For high risk industries such as manufacturing and construction, Workers’ Compensation insurance is a big portion of the P&L Statement – right behind payroll and employee benefits. Containing costs starts with mitigation and follows through to managing the claims process.
Let’s start at the beginning – the new hire. Best in class companies have well established employment practices, pre-hire screenings, safety programs including ongoing training, and a strict Workers’ Compensation injury reporting policy, process, and procedure.
The safety program, regardless of the industry or level of employee skill is a key step in the mitigation process and cost containment. Good programs adhere to OSHA standards and can easily be followed by employees AND easily be monitored and controlled by supervisors/managers. A strong safety culture starts at the top – meaning leadership must walk the walk. Routine inspections, training, and support are all part of best practices. We strongly suggest having monthly safety training programs or tapping into your insurance broker for suggestions.
Injury reporting policies are the next part of the process. Have ongoing team meetings and emphasize your injury reporting process. Transparency is important. Employees should understand what happens when they are injured, where they go for medical care if it’s not an emergency and what the return to work process looks like. Ideally your company should have a “Go to Person” for all injury reporting, to ensure no gaps in the process. Also keep your insurance broker involved from the very beginning as they can manage the process behind the scenes to ensure claims are being paid in a timely fashion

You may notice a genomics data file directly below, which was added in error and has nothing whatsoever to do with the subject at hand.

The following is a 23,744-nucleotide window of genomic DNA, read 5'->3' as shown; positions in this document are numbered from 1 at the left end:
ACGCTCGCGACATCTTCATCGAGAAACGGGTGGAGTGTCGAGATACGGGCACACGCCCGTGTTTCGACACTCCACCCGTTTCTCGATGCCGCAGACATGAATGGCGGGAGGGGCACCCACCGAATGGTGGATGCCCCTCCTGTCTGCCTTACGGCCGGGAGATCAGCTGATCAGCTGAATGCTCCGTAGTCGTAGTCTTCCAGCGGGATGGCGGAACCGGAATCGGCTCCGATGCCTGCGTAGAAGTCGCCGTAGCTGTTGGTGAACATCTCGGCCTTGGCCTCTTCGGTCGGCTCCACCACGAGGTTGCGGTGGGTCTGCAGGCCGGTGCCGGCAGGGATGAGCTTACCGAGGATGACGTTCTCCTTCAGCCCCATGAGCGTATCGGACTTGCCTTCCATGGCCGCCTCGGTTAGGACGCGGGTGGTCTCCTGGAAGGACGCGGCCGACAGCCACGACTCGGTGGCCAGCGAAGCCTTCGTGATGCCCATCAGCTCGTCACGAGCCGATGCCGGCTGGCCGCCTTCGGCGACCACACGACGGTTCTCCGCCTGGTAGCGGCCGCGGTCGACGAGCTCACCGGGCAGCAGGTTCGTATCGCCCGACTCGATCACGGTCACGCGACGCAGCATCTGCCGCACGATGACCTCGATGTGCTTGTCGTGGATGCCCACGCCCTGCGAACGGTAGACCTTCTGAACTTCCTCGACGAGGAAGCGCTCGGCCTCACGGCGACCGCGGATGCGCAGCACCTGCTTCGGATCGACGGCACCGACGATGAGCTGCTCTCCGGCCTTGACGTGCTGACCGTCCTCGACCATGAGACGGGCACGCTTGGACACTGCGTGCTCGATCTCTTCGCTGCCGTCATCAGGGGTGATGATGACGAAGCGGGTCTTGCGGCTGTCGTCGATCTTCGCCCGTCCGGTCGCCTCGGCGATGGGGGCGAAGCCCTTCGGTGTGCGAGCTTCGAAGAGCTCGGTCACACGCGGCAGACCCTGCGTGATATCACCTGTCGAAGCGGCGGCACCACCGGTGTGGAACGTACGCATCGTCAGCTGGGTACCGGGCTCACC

Communication after the injury. Your company’s Work Comp & Injury process should include a step by step follow up system to ensure open communication with your injured employee. Having a liaison working with the employee and medical care providers will not only speed up the recovery process, but also let’s your employee know you care and are on top of the situation. The last thing you want is a lawsuit to ensue because an employee feels ignored, frustrated or isolated. This also goes back to that upfront communication about your process.
Reviewing your Insurance claims loss run reports. We often find claims that are just sitting on your loss run reports when they should be closed. This happens a lot with bodily injury claims where carriers will hold reserves in the event of future expenses. Again, open communication with your broker is important – keep them updated on the status of your employee. Are they back to work at the same position or a different one? Is their care complete? No detail is too small!
In the end, it comes down to being proactive vs. reactive and having transparent policies and open communication with your team and your insurance broker. Claims management is a huge part of cost containment for your workers comp premium.